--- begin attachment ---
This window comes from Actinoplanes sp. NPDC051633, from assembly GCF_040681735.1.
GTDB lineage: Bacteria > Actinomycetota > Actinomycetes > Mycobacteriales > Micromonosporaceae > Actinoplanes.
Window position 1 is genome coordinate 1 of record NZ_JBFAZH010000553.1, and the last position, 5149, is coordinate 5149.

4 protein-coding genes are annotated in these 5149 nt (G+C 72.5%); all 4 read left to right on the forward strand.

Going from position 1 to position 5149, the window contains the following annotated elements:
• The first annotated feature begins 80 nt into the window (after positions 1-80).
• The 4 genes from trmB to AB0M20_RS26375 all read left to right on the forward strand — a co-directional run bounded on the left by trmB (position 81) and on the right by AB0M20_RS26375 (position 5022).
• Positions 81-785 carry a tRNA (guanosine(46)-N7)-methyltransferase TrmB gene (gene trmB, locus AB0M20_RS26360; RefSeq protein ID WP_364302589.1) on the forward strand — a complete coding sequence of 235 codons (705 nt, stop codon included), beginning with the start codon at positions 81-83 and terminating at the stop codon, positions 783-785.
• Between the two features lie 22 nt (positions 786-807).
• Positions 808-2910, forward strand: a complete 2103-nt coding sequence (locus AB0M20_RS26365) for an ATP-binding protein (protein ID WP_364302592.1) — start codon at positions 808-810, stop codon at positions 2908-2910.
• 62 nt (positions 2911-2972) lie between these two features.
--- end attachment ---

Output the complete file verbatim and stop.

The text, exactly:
This window comes from Actinoplanes sp. NPDC051633, from assembly GCF_040681735.1.
GTDB lineage: Bacteria > Actinomycetota > Actinomycetes > Mycobacteriales > Micromonosporaceae > Actinoplanes.
Window position 1 is genome coordinate 1 of record NZ_JBFAZH010000553.1, and the last position, 5149, is coordinate 5149.

4 protein-coding genes are annotated in these 5149 nt (G+C 72.5%); all 4 read left to right on the forward strand.

Going from position 1 to position 5149, the window contains the following annotated elements:
• The first annotated feature begins 80 nt into the window (after positions 1-80).
• The 4 genes from trmB to AB0M20_RS26375 all read left to right on the forward strand — a co-directional run bounded on the left by trmB (position 81) and on the right by AB0M20_RS26375 (position 5022).
• Positions 81-785 carry a tRNA (guanosine(46)-N7)-methyltransferase TrmB gene (gene trmB, locus AB0M20_RS26360; RefSeq protein ID WP_364302589.1) on the forward strand — a complete coding sequence of 235 codons (705 nt, stop codon included), beginning with the start codon at positions 81-83 and terminating at the stop codon, positions 783-785.
• Between the two features lie 22 nt (positions 786-807).
• Positions 808-2910, forward strand: a complete 2103-nt coding sequence (locus AB0M20_RS26365) for an ATP-binding protein (protein ID WP_364302592.1) — start codon at positions 808-810, stop codon at positions 2908-2910.
• 62 nt (positions 2911-2972) lie between these two features.